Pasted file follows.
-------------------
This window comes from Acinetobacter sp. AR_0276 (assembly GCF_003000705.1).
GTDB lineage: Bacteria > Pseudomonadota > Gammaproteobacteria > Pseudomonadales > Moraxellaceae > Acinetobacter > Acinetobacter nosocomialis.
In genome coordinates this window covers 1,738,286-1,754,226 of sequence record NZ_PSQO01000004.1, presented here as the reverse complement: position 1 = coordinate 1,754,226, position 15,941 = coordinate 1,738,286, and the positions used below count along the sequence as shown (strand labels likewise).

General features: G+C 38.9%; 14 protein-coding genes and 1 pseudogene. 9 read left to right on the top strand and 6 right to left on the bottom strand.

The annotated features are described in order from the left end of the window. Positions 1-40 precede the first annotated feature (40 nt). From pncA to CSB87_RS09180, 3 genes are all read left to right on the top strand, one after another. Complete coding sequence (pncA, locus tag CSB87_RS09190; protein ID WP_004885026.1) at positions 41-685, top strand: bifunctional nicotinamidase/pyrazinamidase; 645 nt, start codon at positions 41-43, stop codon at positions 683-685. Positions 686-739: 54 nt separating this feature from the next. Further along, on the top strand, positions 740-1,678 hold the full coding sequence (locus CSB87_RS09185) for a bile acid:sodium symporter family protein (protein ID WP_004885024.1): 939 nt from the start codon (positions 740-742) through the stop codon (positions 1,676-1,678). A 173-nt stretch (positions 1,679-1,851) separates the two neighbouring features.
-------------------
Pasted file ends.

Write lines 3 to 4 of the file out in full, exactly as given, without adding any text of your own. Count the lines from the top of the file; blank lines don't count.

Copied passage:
In genome coordinates this window covers 1,738,286-1,754,226 of sequence record NZ_PSQO01000004.1, presented here as the reverse complement: position 1 = coordinate 1,754,226, position 15,941 = coordinate 1,738,286, and the positions used below count along the sequence as shown (strand labels likewise).

General features: G+C 38.9%; 14 protein-coding genes and 1 pseudogene. 9 read left to right on the top strand and 6 right to left on the bottom strand.